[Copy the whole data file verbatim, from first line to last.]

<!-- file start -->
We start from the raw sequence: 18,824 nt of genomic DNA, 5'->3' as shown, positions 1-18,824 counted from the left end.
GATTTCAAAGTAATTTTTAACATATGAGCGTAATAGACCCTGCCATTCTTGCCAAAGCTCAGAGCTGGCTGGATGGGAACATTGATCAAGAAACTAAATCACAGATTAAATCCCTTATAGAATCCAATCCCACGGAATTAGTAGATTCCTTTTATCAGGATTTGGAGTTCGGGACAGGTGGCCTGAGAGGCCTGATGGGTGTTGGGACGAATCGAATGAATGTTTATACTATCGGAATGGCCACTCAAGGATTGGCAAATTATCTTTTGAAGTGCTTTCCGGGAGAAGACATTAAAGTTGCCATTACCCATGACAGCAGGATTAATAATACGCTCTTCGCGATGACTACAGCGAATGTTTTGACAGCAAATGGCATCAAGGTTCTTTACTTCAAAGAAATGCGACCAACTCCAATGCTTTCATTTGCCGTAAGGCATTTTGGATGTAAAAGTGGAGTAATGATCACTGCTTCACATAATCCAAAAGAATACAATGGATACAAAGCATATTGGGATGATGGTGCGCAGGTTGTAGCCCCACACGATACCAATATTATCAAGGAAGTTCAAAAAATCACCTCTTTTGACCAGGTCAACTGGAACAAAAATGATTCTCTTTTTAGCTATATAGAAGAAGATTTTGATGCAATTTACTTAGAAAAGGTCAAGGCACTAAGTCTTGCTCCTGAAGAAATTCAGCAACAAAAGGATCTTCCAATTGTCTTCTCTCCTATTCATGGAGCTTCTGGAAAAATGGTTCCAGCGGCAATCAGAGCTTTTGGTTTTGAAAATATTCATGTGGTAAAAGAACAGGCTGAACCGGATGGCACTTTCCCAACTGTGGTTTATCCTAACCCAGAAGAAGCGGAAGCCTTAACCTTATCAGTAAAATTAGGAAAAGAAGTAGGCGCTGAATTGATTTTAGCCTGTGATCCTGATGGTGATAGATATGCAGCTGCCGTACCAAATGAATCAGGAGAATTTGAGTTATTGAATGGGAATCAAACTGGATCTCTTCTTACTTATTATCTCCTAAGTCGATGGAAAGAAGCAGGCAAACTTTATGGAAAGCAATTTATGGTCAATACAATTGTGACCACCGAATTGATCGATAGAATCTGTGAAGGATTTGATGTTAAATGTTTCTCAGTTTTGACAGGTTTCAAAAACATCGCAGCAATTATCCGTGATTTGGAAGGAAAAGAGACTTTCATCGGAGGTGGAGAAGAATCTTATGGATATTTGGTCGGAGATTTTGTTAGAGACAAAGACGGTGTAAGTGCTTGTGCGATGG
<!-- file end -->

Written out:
We start from the raw sequence: 18,824 nt of genomic DNA, 5'->3' as shown, positions 1-18,824 counted from the left end.
GATTTCAAAGTAATTTTTAACATATGAGCGTAATAGACCCTGCCATTCTTGCCAAAGCTCAGAGCTGGCTGGATGGGAACATTGATCAAGAAACTAAATCACAGATTAAATCCCTTATAGAATCCAATCCCACGGAATTAGTAGATTCCTTTTATCAGGATTTGGAGTTCGGGACAGGTGGCCTGAGAGGCCTGATGGGTGTTGGGACGAATCGAATGAATGTTTATACTATCGGAATGGCCACTCAAGGATTGGCAAATTATCTTTTGAAGTGCTTTCCGGGAGAAGACATTAAAGTTGCCATTACCCATGACAGCAGGATTAATAATACGCTCTTCGCGATGACTACAGCGAATGTTTTGACAGCAAATGGCATCAAGGTTCTTTACTTCAAAGAAATGCGACCAACTCCAATGCTTTCATTTGCCGTAAGGCATTTTGGATGTAAAAGTGGAGTAATGATCACTGCTTCACATAATCCAAAAGAATACAATGGATACAAAGCATATTGGGATGATGGTGCGCAGGTTGTAGCCCCACACGATACCAATATTATCAAGGAAGTTCAAAAAATCACCTCTTTTGACCAGGTCAACTGGAACAAAAATGATTCTCTTTTTAGCTATATAGAAGAAGATTTTGATGCAATTTACTTAGAAAAGGTCAAGGCACTAAGTCTTGCTCCTGAAGAAATTCAGCAACAAAAGGATCTTCCAATTGTCTTCTCTCCTATTCATGGAGCTTCTGGAAAAATGGTTCCAGCGGCAATCAGAGCTTTTGGTTTTGAAAATATTCATGTGGTAAAAGAACAGGCTGAACCGGATGGCACTTTCCCAACTGTGGTTTATCCTAACCCAGAAGAAGCGGAAGCCTTAACCTTATCAGTAAAATTAGGAAAAGAAGTAGGCGCTGAATTGATTTTAGCCTGTGATCCTGATGGTGATAGATATGCAGCTGCCGTACCAAATGAATCAGGAGAATTTGAGTTATTGAATGGGAATCAAACTGGATCTCTTCTTACTTATTATCTCCTAAGTCGATGGAAAGAAGCAGGCAAACTTTATGGAAAGCAATTTATGGTCAATACAATTGTGACCACCGAATTGATCGATAGAATCTGTGAAGGATTTGATGTTAAATGTTTCTCAGTTTTGACAGGTTTCAAAAACATCGCAGCAATTATCCGTGATTTGGAAGGAAAAGAGACTTTCATCGGAGGTGGAGAAGAATCTTATGGATATTTGGTCGGAGATTTTGTTAGAGACAAAGACGGTGTAAGTGCTTGTGCGATGG